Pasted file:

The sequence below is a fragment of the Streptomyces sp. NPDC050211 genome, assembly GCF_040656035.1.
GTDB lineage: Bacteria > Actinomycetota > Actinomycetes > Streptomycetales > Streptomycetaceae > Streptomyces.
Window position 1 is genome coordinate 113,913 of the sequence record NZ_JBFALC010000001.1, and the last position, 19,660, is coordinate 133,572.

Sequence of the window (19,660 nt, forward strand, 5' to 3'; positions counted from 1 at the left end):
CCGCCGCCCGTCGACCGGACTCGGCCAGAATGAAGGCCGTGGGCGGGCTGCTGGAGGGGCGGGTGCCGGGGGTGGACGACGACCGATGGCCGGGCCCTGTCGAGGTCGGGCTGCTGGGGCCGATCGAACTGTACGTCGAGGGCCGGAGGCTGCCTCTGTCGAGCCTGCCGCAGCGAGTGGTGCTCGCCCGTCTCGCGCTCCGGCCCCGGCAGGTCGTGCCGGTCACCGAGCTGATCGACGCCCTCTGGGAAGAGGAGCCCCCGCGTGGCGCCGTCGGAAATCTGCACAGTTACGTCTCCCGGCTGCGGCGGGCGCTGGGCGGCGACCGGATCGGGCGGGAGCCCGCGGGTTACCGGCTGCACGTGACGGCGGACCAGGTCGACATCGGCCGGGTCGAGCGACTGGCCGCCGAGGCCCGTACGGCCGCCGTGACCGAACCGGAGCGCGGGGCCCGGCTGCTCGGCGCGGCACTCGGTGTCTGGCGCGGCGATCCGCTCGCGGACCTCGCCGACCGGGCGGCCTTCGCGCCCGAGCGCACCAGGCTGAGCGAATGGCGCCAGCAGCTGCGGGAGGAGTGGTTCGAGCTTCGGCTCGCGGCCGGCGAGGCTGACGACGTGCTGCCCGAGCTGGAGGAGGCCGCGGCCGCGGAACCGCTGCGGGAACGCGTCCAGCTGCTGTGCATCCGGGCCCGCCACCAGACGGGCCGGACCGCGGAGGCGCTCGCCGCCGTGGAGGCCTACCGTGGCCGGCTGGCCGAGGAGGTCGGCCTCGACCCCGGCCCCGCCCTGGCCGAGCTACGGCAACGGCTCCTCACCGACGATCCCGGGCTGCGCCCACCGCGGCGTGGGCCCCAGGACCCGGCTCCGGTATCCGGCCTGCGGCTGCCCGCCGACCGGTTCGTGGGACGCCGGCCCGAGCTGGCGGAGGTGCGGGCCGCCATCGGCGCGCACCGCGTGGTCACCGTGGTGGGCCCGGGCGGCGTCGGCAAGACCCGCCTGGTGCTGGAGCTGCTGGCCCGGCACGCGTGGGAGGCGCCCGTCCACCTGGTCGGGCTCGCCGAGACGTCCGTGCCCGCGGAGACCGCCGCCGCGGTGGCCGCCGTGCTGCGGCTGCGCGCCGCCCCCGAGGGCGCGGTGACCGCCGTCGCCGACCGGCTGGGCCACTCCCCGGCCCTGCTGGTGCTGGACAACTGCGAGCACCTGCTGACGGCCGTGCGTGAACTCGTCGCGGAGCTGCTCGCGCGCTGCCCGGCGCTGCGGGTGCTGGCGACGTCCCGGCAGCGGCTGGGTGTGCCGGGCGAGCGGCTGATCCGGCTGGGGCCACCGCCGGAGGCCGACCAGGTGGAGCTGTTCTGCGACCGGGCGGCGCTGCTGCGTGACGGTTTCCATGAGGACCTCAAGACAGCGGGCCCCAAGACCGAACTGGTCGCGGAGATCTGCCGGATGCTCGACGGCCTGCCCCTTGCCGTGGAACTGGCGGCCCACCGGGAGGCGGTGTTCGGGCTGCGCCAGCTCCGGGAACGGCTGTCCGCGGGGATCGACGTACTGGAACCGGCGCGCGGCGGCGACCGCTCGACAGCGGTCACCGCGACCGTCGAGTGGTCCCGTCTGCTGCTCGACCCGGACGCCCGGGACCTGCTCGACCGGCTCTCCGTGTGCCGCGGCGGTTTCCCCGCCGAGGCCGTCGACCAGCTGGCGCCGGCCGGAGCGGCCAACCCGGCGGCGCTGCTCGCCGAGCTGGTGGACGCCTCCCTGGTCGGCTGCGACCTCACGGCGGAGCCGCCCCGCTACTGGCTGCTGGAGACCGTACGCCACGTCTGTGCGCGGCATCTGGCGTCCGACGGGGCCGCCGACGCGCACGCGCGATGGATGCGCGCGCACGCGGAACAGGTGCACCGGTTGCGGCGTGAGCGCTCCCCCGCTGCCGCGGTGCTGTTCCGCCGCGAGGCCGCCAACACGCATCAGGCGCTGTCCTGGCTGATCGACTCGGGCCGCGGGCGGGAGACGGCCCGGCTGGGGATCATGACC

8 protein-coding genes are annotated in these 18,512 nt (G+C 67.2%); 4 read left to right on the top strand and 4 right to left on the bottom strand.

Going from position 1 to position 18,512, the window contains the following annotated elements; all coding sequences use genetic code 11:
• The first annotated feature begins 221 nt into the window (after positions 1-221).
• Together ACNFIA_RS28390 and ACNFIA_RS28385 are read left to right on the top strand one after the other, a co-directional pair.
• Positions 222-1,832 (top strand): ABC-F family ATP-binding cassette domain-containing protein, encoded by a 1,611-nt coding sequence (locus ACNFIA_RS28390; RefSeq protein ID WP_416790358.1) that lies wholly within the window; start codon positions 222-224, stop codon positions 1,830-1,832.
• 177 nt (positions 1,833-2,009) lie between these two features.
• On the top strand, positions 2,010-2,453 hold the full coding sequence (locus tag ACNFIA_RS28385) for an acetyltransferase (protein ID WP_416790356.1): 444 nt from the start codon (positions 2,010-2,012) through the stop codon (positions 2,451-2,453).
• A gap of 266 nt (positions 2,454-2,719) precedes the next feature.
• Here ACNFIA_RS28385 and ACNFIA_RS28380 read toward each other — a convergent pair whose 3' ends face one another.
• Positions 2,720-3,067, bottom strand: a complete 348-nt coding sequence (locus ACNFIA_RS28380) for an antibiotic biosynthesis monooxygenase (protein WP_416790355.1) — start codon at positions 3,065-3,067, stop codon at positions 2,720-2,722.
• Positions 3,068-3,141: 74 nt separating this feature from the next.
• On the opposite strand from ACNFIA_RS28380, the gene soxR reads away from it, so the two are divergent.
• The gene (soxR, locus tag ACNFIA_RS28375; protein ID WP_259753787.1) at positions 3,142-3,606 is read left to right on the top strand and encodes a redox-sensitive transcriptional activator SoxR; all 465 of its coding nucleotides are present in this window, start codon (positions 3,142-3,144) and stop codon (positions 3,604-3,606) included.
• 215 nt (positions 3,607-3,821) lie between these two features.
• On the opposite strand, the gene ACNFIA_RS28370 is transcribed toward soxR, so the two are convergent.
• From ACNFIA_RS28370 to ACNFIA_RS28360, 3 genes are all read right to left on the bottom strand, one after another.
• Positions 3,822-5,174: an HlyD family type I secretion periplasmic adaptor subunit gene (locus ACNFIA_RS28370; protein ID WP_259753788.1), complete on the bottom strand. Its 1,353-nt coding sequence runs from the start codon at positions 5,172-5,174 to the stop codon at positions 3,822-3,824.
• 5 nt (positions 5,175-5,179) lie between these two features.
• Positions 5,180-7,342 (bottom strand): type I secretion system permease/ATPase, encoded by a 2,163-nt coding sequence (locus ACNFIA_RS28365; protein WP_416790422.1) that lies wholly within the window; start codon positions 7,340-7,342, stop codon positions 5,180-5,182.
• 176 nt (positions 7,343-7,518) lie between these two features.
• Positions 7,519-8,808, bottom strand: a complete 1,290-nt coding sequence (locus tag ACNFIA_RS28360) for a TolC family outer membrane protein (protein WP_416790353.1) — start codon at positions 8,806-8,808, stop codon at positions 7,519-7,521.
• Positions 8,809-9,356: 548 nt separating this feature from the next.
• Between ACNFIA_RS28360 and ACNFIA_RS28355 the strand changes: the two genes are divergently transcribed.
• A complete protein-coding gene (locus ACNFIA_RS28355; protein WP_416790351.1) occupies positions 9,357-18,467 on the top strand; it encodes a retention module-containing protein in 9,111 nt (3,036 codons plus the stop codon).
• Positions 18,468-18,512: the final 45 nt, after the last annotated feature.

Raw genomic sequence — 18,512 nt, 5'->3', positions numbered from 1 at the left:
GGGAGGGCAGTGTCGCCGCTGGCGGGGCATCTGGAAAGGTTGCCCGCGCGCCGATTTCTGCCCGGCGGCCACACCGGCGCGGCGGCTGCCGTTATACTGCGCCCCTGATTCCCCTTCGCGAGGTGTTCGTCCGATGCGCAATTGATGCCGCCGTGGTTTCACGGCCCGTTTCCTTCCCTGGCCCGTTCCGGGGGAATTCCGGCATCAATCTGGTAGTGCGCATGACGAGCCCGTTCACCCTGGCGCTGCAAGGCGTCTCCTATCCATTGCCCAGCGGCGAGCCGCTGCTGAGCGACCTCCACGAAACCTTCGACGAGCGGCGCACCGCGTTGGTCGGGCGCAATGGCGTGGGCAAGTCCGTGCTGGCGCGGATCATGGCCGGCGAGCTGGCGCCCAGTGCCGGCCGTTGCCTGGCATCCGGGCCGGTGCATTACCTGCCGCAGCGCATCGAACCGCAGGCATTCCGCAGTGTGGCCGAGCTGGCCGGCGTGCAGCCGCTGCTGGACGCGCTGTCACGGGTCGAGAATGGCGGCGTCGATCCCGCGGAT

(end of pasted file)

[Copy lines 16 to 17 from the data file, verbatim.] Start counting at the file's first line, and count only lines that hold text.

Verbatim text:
• Positions 3,068-3,141: 74 nt separating this feature from the next.
• On the opposite strand from ACNFIA_RS28380, the gene soxR reads away from it, so the two are divergent.